Carrots make for a healthy snack when you’re feeling grubby. They taste that much more delicious when you pair them with hummus or artichoke/spinach dips. One cup of grated raw carrots is enough to provide you with about 918 mcg RAE of vitamin A, which
6. Turnip Greens
- 1 cup of turnip greens: 549 mcg RAE (219% DV)
If you’ve always refused to make eye contact with these greens in the produce aisle, you may want to reconsider. Even though turnip greens can be a bit of an acquired taste, it does make for some very healthy and flavorful dishes. You can saute turnip greens down in olive oil and add some onions, bell peppers, and minced garlic for extra oomph. They can also be eaten raw in sandwiches and wraps.
- 1 cup of shredded lettuce: 133 mcg RAE (53% DV)
Who’d have thought the humble lettuce is so full of vitamin goodness! Indeed, just one cup of shredded lettuce provides you with 53% DV with 133 mcg RAE of vitamin A.15 Don’t just limit the versatile lettuce to sandwiches and subs. Add shredded lettuce to salads, juices, and smoothies or toss them into veggie stir-fries. You can also use them for homemade coleslaw or on top of tortillas as an added layer. Or cut a head of lettuce into thick wedges and throw them on the grill. Add this amazing charred goodness to burgers or hot dogs – whatever you’ve got going on the grill!
- 1 cup of steamed broccoli: 120 mcg RAE of vitamin A (48% DV)
We end this list with another superstar among the greens. One cup of steamed broccoli gives you 120 mcg RAE of vitamin A or about 48% of your DV.16 Broccoli is easy to incorporate into your daily diet. For example, instead of reaching for a bag of chips, use raw broccoli to go along with dips. Add broccoli to stir-fry, casseroles, pasta, and salads. Roast it along with sweet bell peppers, add some garlic and olive oil or lemon butter, and you have the perfect side to your main course.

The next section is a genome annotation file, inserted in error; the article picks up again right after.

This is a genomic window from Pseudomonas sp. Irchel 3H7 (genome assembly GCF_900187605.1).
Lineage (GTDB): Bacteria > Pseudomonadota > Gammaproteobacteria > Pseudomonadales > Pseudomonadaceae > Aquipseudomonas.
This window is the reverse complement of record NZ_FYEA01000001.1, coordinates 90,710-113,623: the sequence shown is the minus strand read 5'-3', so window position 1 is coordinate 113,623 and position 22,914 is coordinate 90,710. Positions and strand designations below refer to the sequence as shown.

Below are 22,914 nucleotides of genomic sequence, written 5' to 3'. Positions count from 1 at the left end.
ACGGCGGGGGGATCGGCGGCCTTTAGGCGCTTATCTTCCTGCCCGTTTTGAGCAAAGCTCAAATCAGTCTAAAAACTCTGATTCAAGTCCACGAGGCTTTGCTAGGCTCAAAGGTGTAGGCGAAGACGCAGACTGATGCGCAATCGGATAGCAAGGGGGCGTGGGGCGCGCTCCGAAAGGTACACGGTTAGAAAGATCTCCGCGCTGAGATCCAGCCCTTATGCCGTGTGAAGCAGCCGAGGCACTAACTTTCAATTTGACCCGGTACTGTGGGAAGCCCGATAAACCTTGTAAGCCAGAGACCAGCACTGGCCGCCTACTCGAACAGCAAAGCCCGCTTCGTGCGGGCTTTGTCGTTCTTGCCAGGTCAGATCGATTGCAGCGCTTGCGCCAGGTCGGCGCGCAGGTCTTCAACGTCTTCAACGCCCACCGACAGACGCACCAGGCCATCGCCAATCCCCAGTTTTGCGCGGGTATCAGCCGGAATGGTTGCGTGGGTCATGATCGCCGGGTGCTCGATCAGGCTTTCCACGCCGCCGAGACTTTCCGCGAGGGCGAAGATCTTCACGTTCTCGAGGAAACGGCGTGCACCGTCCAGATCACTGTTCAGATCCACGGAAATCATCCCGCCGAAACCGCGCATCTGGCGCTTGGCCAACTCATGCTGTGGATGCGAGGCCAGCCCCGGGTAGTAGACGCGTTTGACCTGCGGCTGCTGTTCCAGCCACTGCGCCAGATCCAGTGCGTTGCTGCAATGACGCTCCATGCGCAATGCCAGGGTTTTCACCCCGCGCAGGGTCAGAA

9. Red Peppers
- 1 cup of raw red peppers: 234 mcg RAE (47% DV)
One cup of raw red peppers offers you 234 mcg RAE of vitamin A or roughly 47% of your DV. Saute it and you get 146 mcg RAE per cup. Green and yellow peppers, on the other hand, chalk up very little vitamin A.17 Eat your red peppers raw as a snack and add them to just about any recipe for some extra crunch and flavor. They go great with salad and pastas and work wonders as a pizza topping or just roasted or grilled with olive oil as a side.
Now that you have this exclusive list of veggies to fall back on, it’s time to go shopping. They’ll win you over not only with their precious vitamin A content but just as much with their irresistible flavor and texture. So chomp down to your heart’s content!
|↑1||Vitamin A. U.S. National Library of Medicine.|
|↑2||Vitamin A. Office of Dietary Supplements.|
|↑3||Chapter 7. Vitamin A.The Food and Agriculture Organization of the United Nations.|
|↑4||Dietary Supplement Label Database. National Institutes of Health.|
|↑5, ↑6||Vitamin A. Office of Dietary Supplements.|
|↑7, ↑8, ↑11, ↑16, ↑17||Vitamin A. National Institutes of Health.|
|↑9||Kale, cooked. USDA.|
|↑10||Collards, cooked. USDA.|
|↑12||11125, Carrots, cooked, boiled, drained, without salt. USDA.|
|↑13||Turnip greens, raw. USDA.|
|↑14||11569, Turnip greens, cooked, boiled, drained, without salt. USDA.|
|↑15||Lettuce, green leaf, raw. USDA.|